First, I found a helpful website on tailbone pain: http://www.coccyx.org/
The tailbone is often fused even in people without AS, but it does have several joints that have attachments, so it is possible to get enthesitis there. Also, a lot of pain here ("coccydynia") is caused or aggravated by sitting (or perhaps your monther-in-law as the case may be), so try not to aggravate it. Remember, take care of your tailbone and your tailbone will take care of you. Mine prefers Tempurpedic (memory foam) for both sleeping and sitting.
Second, Jen, my tailbone doesn't usually stand out as tender-to-touch type pain; that is only an occasional thing for me, but it does flare up at times. More usually I have major pain in the SI region (namely, the whole hip are above the tailbone including the lower back) and thoracic area (between the shoulders and lower neck). The SI pain does radiate to the end of my spine. In the midst of all that pain, my peripheral joints hurt too and sometimes one area may start to dominate. Falling asleep is very difficult without adequate pain medicine and more often than not a sleeping pill to make me drowsy. With that I am generally able to sleep until I awake to pain in the morning (First conscious thought of every day: "I've been run over by a truck!! ... Oh, no, I have AS..."). All that said, I think my tailbone is fused and very stiff, so it is easier to get injured (especially if you fall on it). Then I enter a whole new world of pain -- I can neither sit or stand for very long (future therapy might include launching me to outerspace to experience weightlessness, which come to think of it, "might also solve 2 other problems," according to my wife).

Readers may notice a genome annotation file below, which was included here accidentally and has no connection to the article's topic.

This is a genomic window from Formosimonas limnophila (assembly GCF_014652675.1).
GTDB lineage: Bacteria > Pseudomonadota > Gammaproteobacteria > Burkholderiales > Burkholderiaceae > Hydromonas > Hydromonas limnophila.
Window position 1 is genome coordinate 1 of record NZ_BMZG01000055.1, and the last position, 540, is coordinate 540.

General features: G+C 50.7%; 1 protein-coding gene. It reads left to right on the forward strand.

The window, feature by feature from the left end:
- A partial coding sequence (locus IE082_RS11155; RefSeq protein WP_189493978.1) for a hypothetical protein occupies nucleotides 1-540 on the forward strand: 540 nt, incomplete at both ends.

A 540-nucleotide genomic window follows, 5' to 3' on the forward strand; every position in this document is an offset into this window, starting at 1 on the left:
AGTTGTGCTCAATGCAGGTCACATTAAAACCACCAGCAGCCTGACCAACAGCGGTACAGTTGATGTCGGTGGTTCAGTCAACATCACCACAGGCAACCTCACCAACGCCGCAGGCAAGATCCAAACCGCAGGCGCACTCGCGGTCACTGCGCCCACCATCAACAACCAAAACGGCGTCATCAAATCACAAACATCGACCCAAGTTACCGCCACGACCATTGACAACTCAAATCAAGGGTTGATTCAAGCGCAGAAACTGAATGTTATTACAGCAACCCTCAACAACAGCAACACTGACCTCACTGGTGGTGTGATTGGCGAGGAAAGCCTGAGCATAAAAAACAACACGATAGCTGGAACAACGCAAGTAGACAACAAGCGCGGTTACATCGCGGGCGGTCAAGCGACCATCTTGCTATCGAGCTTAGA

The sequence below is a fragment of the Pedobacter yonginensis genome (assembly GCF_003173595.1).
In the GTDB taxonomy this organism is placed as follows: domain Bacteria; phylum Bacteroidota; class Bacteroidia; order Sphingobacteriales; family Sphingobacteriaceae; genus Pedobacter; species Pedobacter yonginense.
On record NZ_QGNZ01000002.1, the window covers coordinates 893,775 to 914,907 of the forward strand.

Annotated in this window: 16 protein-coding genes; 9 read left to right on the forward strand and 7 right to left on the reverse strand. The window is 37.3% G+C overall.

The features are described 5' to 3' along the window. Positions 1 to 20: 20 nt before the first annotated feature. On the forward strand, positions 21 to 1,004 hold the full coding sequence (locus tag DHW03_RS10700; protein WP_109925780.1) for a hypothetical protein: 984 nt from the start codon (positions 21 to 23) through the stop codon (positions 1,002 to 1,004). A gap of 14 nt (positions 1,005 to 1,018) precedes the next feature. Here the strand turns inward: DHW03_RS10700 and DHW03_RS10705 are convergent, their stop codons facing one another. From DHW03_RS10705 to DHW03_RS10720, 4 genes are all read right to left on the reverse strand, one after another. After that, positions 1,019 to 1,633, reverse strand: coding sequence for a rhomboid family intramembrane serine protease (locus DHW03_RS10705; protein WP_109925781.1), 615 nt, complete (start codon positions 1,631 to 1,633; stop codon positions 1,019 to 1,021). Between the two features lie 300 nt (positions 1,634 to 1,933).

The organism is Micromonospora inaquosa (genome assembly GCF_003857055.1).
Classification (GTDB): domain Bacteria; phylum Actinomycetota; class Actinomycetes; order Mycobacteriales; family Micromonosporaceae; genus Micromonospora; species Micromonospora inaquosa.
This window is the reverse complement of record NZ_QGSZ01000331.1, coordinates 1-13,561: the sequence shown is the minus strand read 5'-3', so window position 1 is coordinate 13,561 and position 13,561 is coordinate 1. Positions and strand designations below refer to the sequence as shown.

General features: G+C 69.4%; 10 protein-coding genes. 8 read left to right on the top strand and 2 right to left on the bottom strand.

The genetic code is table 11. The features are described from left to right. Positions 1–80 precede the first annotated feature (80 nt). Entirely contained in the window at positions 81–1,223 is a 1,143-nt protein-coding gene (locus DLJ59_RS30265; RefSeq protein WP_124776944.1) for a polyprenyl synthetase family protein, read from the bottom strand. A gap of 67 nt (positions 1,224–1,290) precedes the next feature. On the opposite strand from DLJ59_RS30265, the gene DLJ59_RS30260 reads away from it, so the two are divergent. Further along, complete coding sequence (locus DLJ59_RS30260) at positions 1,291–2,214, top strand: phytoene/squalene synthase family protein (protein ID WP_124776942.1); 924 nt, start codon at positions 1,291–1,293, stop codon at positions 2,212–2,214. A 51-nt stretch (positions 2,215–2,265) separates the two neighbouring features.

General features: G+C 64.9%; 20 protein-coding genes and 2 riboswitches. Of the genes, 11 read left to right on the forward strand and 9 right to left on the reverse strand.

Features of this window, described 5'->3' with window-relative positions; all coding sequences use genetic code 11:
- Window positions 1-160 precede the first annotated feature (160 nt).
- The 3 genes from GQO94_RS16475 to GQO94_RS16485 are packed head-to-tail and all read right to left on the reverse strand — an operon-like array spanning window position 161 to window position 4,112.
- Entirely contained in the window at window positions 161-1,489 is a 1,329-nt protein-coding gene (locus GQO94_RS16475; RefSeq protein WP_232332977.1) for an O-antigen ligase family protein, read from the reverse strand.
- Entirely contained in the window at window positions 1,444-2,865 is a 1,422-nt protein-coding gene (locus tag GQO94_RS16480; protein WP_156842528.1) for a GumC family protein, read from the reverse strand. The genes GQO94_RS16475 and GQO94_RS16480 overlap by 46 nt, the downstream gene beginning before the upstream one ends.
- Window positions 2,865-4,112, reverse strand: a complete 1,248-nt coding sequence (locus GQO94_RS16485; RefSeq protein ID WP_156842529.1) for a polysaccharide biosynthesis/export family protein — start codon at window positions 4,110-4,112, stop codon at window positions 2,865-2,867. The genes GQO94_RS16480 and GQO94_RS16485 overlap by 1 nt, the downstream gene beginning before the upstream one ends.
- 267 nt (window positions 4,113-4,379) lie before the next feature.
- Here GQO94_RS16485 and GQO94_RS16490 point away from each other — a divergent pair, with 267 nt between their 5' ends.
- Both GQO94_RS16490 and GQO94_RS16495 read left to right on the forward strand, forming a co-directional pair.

Jen, as for discerning the referred pain, it is difficult. But it is clear that I have numerous primary pain points -- such as the whole SI region and the achilles tendons -- where my disease is vicious and causing most of my problems. But the secondary pain can be felt radiating into nearby areas (even soft tissues or bone areas away from the primary joints). For example, the attachments to my heels are one of the real sights of attack where pain originates, but I can also feel pain up the back of my legs in the calve muscles. (Because this is soft tissue, for a while they even thought I had Lupus). I now understand that any pain I feel in the in-between areas is probably just radiating from the sorest joint in the region. Pain in my limbs is all on a spectrum (e.g., the pain in my elbows and wrists is worse than the pain I feel in between). It is not so easy to figure out though, because it depends on the proximity of joint structures and how complex they are; obviously the spine is under attack and where the shoulders connect for example just becomes one big sore region. The one that is most troubling is the mid-back pain that radiates to the chest and feels like a heart attack.
Well, another dissertation on pain.